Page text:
NFL Tight Ends Make a Net Gain
Denver — Tight ends are no longer big plodders who might be mistaken for jelly-belly linemen. They’re athletic, fast, powerful and shifty, traits many of them honed on the hardwood.
Guys such as Jimmy Graham, Julius Thomas and Jordan Cameron.
With size and jumping ability, they’re part of a new breed of tight ends changing pro football.
“The big thing is we’re starting to inherit a different type of athlete from the college ranks,” Denver tight ends coach Clancy Barone said. “It isn’t like the old days when those guys were big, thick, square-body blockers or guys that maybe played linebacker in high school and college.
“Now, we’re getting guys that were maybe bigger receivers and they got moved inside to tight end. Maybe a backup quarterback who wants to see the field in college. So, we’re getting more athletic guys who now come to our league.”
Increasingly, the place to find them is in the gymnasium.
“It seems like if you’re a 6-foot-6 power forward in college, you end up going to our league to play tight end,” said Barone, who coached the alpha hoopster-turned-gridiron great, Antonio Gates, in San Diego in 2007-08. “That’s the new generation.”
Cameron, who played hoops at BYU and walked on USC’s team before concentrating on his football career, has quickly developed into one of Cleveland’s top offensive players and is a big reason the first-place Browns have won three straight games since trading running back Trent Richardson.
Graham and Thomas played just one year of college football after helping lead their schools into the NCAA basketball tournament, Graham at Miami and Thomas at Portland State. Yet they’ve quickly joined the list of elite tight ends with the likes of Jason Witten, Rob Gronkowski and Tony Gonzalez, another former college basketball player.
From March Madness to NFL stardom, they are the vanguards of this towering tight end trend that’s a big headache for defenses in today’s pass-heavy game.
With six TDs in September, unprecedented for his position, Graham was the first tight end ever selected the league’s offensive player of the month, and on Sunday he matched the NFL record for tight ends with his fourth straight 100-yard game. He leads the league with 593 yards receiving.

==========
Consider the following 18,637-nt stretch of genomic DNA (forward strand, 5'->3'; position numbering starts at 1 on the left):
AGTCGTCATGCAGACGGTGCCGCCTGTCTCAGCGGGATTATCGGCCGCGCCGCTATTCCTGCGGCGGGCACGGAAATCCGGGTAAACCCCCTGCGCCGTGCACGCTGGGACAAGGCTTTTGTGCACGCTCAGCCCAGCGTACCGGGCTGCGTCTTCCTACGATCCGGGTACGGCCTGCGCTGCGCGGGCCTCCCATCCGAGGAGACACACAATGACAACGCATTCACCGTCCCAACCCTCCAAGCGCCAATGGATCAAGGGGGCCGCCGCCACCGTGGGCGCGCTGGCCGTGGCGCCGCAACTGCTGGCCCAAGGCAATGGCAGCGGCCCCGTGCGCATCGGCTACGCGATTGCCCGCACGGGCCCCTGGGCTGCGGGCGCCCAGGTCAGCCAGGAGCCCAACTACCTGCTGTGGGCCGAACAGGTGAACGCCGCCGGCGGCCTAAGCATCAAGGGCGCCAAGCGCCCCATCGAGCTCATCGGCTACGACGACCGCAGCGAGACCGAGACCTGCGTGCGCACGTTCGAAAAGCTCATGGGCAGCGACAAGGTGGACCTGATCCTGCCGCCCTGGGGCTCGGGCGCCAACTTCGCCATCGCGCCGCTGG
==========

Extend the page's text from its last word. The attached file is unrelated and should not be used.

Peyton Manning’s favorite target in Denver’s shootout win at Dallas wasn’t Wes Welker but Thomas, who caught nine passes for 122 yards and two TDs. That gave him six touchdowns, most by a Broncos tight end since Hall of Famer Shannon Sharpe had eight a decade ago.
Thomas, whose 27 catches this season are 26 more than he had in his first two years combined, when he was bogged down by leg injuries, said his basketball background helped him navigate the crash course of NFL football.
He makes split-second decisions, deciphers defenses, anticipates the action, adjusts on the fly, just like he did on the basketball floor, where he was a bully on the blocks. Shielding a defensive back to give the quarterback an opening, he said, is just like posting up a player under the basket to give the point guard a clear passing lane.
Even those who aren’t gym rats are prepping for the pros in college football’s spread offenses, Barone said: “It’s hard to find a tight end in a three-point stance anymore. Everyone’s spread out.”
Browns defensive coordinator Ray Horton said the tight ends with power forward in their DNA are a matchup nightmare.
“Because they’re so big, they’re faster than the linebackers but they’re bigger than the safeties,” he said. “It’s kind of that hybrid position that everybody covets right now.”
Tight ends have combined for 765 catches, 8,992 yards and 76 touchdowns, the most in all three categories through the first five weeks of any season in NFL history.
The NFL is a master at countering the trend de jour, but finding a retort for the transformer tight end is proving difficult, suggested former Patriots linebacker Tedy Bruschi.
“That special athlete you’re looking for is the guy has the cover skills who can also come down in the box and play the run but also be very athletic in coverage,” he said.
A super safety, if you will.
“Right,” Bruschi said, “the hybrid safety that can be a linebacker and also play the deep third. How many of those are out there?”
“Yeah, you’d have to look down some depth charts because those guys are rare,” Bruschi said. “LaRon Landry comes to mind. But you need that hybrid safety/linebacker because of the development of that tight end position that is now Jimmy Graham, Rob Gronkowski. Everybody wants one of those guys.”
And scouts scoping out the talent on college football fields are also asking about that big guy rattling the rims over in the gym.